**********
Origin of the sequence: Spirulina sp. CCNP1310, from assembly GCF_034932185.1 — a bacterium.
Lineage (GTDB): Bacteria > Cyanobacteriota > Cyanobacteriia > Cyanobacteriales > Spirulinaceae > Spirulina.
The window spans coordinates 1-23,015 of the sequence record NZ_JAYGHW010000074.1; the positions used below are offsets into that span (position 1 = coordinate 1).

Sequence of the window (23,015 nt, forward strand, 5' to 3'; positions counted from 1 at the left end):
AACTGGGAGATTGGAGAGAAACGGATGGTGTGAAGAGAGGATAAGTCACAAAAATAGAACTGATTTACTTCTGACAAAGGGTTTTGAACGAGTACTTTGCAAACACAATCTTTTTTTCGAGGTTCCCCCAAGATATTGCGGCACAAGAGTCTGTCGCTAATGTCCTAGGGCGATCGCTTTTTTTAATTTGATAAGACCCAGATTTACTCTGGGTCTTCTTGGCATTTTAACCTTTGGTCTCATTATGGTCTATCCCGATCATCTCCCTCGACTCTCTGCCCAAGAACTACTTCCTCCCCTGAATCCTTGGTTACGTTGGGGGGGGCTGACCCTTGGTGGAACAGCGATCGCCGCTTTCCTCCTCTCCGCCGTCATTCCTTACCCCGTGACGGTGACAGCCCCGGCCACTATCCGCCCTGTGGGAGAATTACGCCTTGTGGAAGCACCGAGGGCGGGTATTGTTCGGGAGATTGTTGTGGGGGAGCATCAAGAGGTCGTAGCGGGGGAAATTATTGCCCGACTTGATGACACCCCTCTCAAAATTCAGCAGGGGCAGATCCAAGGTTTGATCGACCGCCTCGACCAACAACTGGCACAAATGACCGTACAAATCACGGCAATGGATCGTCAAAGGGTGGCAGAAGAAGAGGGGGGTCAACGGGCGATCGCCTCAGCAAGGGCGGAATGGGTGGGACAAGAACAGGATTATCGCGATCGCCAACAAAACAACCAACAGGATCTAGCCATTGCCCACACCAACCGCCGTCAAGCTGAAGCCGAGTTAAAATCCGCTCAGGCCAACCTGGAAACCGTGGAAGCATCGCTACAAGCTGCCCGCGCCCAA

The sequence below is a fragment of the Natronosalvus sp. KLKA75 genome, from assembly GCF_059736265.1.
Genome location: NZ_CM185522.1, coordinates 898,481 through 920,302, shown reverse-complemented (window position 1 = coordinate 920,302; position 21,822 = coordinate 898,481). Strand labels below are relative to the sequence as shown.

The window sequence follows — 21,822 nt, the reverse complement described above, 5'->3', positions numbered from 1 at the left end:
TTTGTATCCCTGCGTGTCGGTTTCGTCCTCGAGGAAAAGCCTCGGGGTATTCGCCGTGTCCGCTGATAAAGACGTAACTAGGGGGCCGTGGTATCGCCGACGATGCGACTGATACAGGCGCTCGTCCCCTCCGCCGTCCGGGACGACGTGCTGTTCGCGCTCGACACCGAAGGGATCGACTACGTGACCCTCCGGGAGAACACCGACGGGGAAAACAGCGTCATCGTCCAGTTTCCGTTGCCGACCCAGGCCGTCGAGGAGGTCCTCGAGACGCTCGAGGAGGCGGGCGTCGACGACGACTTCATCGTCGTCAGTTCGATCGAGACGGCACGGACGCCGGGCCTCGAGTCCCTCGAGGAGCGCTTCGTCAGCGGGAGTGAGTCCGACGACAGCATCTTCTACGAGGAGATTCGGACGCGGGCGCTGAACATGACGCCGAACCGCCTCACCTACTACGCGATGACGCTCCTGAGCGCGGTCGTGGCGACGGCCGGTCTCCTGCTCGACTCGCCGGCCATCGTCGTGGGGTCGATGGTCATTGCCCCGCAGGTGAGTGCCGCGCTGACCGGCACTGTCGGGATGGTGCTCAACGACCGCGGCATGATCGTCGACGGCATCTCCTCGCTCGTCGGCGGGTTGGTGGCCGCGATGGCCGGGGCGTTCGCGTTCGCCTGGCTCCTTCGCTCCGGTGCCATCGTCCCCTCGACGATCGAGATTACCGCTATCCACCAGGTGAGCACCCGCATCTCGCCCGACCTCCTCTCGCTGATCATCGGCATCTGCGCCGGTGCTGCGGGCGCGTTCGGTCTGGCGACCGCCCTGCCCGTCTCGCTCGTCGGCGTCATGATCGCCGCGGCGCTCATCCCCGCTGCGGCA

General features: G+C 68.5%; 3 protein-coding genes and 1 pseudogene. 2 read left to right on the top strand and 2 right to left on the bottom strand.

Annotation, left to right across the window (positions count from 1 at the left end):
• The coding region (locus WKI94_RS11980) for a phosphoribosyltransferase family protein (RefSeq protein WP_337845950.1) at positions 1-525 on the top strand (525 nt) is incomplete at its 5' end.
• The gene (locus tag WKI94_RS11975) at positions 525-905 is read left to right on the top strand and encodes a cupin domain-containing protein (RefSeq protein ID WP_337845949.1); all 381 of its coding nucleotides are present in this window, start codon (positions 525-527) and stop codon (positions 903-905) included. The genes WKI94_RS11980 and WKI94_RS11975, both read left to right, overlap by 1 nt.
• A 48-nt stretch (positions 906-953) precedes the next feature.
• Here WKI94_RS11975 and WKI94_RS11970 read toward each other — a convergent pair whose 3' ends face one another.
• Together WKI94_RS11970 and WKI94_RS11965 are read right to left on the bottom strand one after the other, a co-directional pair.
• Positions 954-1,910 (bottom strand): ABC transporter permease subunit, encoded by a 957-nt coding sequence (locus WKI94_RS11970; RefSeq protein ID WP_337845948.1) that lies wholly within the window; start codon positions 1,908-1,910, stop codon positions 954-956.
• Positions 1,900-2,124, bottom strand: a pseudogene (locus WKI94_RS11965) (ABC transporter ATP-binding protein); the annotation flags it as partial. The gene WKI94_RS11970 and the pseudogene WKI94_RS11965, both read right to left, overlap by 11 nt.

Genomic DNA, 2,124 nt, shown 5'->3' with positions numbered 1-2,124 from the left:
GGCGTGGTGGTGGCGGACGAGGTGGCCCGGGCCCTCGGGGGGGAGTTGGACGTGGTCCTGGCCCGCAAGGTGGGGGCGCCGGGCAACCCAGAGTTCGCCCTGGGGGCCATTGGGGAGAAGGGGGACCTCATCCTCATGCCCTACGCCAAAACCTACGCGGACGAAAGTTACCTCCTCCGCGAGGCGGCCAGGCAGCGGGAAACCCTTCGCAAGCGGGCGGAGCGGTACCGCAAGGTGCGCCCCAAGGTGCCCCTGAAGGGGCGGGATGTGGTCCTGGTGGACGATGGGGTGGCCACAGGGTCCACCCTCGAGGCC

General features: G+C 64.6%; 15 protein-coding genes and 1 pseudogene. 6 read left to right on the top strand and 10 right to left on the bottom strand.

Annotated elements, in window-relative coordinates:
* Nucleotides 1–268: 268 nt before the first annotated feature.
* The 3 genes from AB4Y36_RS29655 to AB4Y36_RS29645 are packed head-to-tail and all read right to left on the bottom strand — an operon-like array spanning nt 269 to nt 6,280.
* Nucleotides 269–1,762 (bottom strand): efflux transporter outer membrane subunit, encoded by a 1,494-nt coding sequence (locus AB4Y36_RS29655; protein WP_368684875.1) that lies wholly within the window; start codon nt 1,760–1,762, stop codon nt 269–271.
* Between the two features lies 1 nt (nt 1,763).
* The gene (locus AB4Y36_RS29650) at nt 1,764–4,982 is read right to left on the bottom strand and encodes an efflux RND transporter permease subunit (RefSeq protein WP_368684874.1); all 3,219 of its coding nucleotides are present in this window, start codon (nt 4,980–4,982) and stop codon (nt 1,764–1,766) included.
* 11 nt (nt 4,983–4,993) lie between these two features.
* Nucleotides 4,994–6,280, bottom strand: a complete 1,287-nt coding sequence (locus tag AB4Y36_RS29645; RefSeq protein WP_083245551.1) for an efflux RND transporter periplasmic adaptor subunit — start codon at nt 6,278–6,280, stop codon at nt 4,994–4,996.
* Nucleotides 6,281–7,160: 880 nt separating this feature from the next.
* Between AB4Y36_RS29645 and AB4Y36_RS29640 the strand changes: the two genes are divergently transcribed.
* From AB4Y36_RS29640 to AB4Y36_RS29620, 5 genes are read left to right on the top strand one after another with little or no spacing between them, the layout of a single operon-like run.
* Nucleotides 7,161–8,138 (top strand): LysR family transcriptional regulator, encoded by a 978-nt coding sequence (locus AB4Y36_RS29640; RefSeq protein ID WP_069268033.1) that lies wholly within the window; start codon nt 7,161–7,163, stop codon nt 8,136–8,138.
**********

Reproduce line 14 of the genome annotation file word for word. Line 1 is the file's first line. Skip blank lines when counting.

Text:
• A 48-nt stretch (positions 906-953) precedes the next feature.